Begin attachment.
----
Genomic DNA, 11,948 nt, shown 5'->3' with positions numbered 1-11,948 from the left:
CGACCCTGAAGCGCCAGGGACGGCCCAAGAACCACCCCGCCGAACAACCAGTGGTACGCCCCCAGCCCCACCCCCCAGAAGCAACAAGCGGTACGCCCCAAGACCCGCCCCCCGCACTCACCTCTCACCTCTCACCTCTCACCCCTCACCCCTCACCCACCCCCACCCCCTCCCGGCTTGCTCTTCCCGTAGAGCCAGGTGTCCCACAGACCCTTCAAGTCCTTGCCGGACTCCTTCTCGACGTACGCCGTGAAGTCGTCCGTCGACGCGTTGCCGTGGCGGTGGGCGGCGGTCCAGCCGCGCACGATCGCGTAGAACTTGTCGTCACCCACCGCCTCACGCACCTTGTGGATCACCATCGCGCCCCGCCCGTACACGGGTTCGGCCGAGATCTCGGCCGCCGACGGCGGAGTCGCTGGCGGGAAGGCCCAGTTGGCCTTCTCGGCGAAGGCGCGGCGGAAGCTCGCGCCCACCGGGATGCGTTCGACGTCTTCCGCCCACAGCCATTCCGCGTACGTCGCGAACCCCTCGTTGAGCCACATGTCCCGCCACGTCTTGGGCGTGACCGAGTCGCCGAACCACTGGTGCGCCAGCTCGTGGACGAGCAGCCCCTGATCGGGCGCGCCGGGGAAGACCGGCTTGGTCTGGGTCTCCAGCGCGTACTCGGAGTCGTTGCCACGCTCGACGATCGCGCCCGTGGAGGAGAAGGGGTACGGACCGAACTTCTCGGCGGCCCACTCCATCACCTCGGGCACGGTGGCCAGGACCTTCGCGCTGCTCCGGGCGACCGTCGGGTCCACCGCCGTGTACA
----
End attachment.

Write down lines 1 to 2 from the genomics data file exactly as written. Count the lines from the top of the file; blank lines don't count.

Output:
Genomic DNA, 11,948 nt, shown 5'->3' with positions numbered 1-11,948 from the left:
CGACCCTGAAGCGCCAGGGACGGCCCAAGAACCACCCCGCCGAACAACCAGTGGTACGCCCCCAGCCCCACCCCCCAGAAGCAACAAGCGGTACGCCCCAAGACCCGCCCCCCGCACTCACCTCTCACCTCTCACCTCTCACCCCTCACCCCTCACCCACCCCCACCCCCTCCCGGCTTGCTCTTCCCGTAGAGCCAGGTGTCCCACAGACCCTTCAAGTCCTTGCCGGACTCCTTCTCGACGTACGCCGTGAAGTCGTCCGTCGACGCGTTGCCGTGGCGGTGGGCGGCGGTCCAGCCGCGCACGATCGCGTAGAACTTGTCGTCACCCACCGCCTCACGCACCTTGTGGATCACCATCGCGCCCCGCCCGTACACGGGTTCGGCCGAGATCTCGGCCGCCGACGGCGGAGTCGCTGGCGGGAAGGCCCAGTTGGCCTTCTCGGCGAAGGCGCGGCGGAAGCTCGCGCCCACCGGGATGCGTTCGACGTCTTCCGCCCACAGCCATTCCGCGTACGTCGCGAACCCCTCGTTGAGCCACATGTCCCGCCACGTCTTGGGCGTGACCGAGTCGCCGAACCACTGGTGCGCCAGCTCGTGGACGAGCAGCCCCTGATCGGGCGCGCCGGGGAAGACCGGCTTGGTCTGGGTCTCCAGCGCGTACTCGGAGTCGTTGCCACGCTCGACGATCGCGCCCGTGGAGGAGAAGGGGTACGGACCGAACTTCTCGGCGGCCCACTCCATCACCTCGGGCACGGTGGCCAGGACCTTCGCGCTGCTCCGGGCGACCGTCGGGTCCACCGCCGTGTACA